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In Kernel Regression with a linear kernel, we have $$\beta = X\alpha = X^T(XX^T+\lambda I)^{-1}Y$$ and the normal Ridge Regression solution is $$\beta = (X^TX+\lambda I)^{-1}X^TY.$$ How can you prove that $X^T(XX^T+\lambda I)^{-1} = (X^TX+\lambda I)^{-1}X^T$?

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Starting with

$$ (X^TX)X^T + \lambda IX^T = (X^TX)X^T + \lambda IX^T $$

Use the associativity of matrix multiplication, and the fact that multiplication with a diagonal matrix is commutative, to obtain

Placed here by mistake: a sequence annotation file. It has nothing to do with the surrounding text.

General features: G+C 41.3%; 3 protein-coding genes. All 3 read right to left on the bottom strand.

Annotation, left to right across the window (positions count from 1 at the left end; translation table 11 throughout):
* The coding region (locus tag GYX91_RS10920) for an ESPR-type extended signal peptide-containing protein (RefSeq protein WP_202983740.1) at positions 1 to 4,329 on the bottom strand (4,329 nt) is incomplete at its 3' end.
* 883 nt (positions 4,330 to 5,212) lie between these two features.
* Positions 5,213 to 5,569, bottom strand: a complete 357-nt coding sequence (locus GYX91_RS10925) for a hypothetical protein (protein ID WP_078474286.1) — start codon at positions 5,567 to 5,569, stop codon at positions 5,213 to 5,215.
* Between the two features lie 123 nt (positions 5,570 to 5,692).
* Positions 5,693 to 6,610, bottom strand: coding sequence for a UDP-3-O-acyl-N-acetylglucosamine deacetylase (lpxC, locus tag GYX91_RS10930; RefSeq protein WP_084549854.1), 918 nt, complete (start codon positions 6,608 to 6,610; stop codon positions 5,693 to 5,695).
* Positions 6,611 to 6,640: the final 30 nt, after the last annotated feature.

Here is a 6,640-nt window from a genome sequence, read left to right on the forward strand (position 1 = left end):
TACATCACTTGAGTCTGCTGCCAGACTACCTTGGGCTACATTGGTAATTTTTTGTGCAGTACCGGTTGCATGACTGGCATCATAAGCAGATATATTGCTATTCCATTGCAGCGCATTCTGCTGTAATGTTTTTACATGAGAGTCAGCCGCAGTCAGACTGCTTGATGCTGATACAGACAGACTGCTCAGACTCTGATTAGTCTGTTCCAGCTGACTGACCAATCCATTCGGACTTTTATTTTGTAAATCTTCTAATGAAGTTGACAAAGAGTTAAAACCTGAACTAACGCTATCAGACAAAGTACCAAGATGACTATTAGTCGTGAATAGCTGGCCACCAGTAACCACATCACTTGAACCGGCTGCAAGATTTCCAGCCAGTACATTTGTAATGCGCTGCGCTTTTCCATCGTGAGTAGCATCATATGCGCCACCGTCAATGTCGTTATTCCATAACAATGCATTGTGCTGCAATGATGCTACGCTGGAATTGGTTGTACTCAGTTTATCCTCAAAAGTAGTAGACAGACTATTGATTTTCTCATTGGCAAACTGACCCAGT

$$ (X^TX)X^T + \lambda IX^T = X^T(XX^T) + X^T\lambda I $$

Using distributivity of addition / multiplication,

$$ (X^TX + \lambda I)X^T = X^T(XX^T + \lambda I) $$

for $\lambda > 0$, the matrices in the parentheses are positive definite and have an inverse. Simply multiply both sides on the left by $(X^TX + \lambda I)^{-1}$ and on the right by $(XX^T + \lambda I)^{-1}$.

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